Could Benjamin Netanyahu lose the Israeli elections?

This is a rush transcript from "Hannity," March 16, 2015. This copy may not be in its final form and may be updated.

SEAN HANNITY, HOST: So the election for Israeli prime minister is tomorrow, and the most recent polling data suggests the race between incumbent Prime Minister Benjamin Netanyahu and his challenger, Isaac Herzog, is now neck and neck. Now, this election is a pivotal one for Israel because it comes at a particularly tumultuous time for Jews as President Obama negotiates with Iran, ISIS continues its march and anti-Semitism now reaches a critical point not only in Europe, but all over the world. All eyes will be on the United States' closest ally.

Here now with reaction, former Israeli ambassador Dore Gold and the author of "Start-Up Nation: The Story of Israel's Economic Miracle," co-founder of the Policy Initiative Dan Senor is with us.

Dan, let me start with you. Here's the amazing thing. We may have a situation -- well, we know for a fact the V15, which is a project that also includes Americans -- and Paul Begala works for Herzog, but -- that the Obama administration and the State Department might have funded the affiliate in the group that is now trying to unseat Netanyahu, and millions of dollars are being spent outside of Israel to influence this election.  What's your reaction?

DAN SENOR, AUTHOR, "START-UP NATION": Yes, well -- well, first of all, it -- I mean, it is -- it does appear that the U.S. government in some way has funded some of these programs that are now being channeled into a get out the vote effort. Whether or not that was part of a deliberate plan to unseat Netanyahu is just unknown. We have no way of knowing...


HANNITY: No, we really do because we know where that money...


HANNITY: We know where that money is being spent. That money is being spent to organize and get out the vote of Israeli Arabs that are viewed as left of center. Isn't that true?

SENOR: Well, to me, what's more problematic is the actual overt activity of Democratic operatives in the U.S., some of whom, as you point out, are very close to Netanyahu. Regardless of whether there's taxpayer funding -- and obviously, if there is taxpayer funding deliberately being spent to…


HANNITY: They're not close to Netanyahu. They want to depose the prime minister. They almost want to -- they want Netanyahu out...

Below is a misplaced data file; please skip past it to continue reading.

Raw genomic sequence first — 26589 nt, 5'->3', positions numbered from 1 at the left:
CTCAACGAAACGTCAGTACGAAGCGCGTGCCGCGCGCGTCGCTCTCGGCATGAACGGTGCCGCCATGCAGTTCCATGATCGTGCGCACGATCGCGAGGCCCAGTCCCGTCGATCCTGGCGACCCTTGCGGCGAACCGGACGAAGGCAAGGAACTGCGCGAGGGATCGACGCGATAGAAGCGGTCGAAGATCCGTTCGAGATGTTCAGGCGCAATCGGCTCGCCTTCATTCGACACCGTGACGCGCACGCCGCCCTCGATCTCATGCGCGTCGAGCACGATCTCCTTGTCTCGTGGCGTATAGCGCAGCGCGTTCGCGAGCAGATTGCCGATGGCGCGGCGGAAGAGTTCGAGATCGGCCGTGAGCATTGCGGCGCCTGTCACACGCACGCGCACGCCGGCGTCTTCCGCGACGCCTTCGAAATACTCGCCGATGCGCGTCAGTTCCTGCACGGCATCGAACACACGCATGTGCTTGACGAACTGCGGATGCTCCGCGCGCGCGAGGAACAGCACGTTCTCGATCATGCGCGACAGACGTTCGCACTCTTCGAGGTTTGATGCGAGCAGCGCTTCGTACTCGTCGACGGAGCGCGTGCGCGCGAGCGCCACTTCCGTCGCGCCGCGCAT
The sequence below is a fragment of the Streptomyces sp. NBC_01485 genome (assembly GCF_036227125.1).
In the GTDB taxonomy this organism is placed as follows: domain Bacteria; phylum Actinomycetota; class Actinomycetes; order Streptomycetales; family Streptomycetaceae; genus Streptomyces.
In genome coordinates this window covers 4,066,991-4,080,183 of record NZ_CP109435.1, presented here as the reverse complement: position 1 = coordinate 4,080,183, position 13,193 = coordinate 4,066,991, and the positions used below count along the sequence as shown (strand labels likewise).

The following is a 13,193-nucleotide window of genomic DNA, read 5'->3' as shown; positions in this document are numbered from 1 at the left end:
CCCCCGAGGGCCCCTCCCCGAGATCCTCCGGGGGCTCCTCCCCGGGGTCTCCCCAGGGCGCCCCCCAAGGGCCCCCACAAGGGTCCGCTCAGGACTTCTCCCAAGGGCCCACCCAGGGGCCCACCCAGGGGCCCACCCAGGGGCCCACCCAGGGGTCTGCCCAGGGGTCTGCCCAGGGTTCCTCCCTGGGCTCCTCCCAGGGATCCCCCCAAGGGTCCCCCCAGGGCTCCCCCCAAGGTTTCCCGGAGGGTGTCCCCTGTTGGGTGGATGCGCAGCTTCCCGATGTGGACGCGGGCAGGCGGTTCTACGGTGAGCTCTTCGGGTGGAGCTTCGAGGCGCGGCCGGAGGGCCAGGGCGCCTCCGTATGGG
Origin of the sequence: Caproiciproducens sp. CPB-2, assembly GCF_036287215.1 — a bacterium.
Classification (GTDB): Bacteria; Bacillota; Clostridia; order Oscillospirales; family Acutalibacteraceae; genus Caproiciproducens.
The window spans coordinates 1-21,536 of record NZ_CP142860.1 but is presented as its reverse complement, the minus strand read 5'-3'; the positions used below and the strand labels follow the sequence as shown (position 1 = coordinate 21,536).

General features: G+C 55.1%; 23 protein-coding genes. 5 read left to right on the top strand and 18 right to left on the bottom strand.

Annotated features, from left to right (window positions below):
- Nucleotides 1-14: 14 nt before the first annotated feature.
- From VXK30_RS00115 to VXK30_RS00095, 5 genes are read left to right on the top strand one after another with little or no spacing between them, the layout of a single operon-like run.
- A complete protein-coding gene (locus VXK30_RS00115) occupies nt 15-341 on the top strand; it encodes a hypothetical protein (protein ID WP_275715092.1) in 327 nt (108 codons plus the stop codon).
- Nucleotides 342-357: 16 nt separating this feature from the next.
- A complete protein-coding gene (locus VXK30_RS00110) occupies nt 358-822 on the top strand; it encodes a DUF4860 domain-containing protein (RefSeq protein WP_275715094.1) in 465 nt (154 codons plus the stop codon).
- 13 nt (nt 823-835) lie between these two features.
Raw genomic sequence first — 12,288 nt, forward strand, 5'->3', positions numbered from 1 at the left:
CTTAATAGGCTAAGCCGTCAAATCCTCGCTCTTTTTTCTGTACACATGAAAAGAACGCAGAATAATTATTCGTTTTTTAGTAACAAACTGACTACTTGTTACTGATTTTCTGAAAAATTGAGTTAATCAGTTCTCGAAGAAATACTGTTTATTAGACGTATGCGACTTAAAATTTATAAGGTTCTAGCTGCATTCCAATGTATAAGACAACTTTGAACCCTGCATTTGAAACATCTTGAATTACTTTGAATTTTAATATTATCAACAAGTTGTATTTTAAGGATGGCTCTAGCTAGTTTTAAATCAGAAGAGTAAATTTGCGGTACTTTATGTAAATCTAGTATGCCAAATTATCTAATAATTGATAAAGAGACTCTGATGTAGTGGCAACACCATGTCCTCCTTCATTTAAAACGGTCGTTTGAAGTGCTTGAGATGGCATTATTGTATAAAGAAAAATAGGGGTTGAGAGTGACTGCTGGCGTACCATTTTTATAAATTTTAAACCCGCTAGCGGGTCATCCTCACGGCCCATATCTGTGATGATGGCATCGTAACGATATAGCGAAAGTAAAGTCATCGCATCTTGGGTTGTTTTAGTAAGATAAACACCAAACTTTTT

SENOR: ... unseat Netanyahu.



SENOR: But the bigger -- the bigger -- the bigger concern is the, you know, Democratic political operatives that are -- you know, look, many are of them close to the White House and President Obama. I'm hard pressed to believe, having seen these situations before, that some of these operatives would be working so assertively to unseat Netanyahu without some at least tacit approval of senior players within the administration.

HANNITY: All right, what we know is there's a report, Dore, that, in fact, this one -- this group One Voice movement, which is a subsidiary of Victory-15 campaign, the V15 campaign -- does, in fact -- we know that Obama supporters, campaign operatives are on the ground. And in part, they're trying to organize and get out the vote of Bibi's opponents. Is that fairly unprecedented in Israel's history, that an American president would try to unseat a sitting prime minister?

DORE GOLD, FMR. ISRAELI AMBASSADOR TO THE UNITED STATES: Well, we have a general problem which has to do also with European Union NGOs that are flooding Israel with huge amounts of money to work against the Likud, to work against the conservative view in this country.

You know, you have to remember, Sean, that the majority of Israelis are to right of center. That's because of foreign policy and that's also because they're traditional. They are more religiously observant. And therefore, those who want to beat back the general trend in Israeli political life often have to come in with outside money in big amounts, and they create nonprofit organizations and...


GOLD: ... money is moving in strange ways. But I believe that if this is, indeed, happening -- and I say if it's happening -- this is something the Israeli police will have to investigate.

HANNITY: All right. So 12 hours, Dore, outside of this election, there was an alliance between Herzog and Livni. And Livni bows out, sort of like a vice presidential candidate 12 hours before the election saying, I'm out. And they were going to go two years in the prime ministership, two years in the prime ministership.

How does -- how do you factor in how this is going to impact the voters, which are ready to go to the polls in just a couple hours?